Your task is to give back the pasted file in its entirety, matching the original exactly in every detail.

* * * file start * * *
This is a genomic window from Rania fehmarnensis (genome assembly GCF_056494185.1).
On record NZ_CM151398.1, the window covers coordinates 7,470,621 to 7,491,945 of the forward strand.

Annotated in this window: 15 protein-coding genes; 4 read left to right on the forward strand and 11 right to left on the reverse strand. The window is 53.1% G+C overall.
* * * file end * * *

This is a genomic window from Rania fehmarnensis (genome assembly GCF_056494185.1).
On record NZ_CM151398.1, the window covers coordinates 7,470,621 to 7,491,945 of the forward strand.

Annotated in this window: 15 protein-coding genes; 4 read left to right on the forward strand and 11 right to left on the reverse strand. The window is 53.1% G+C overall.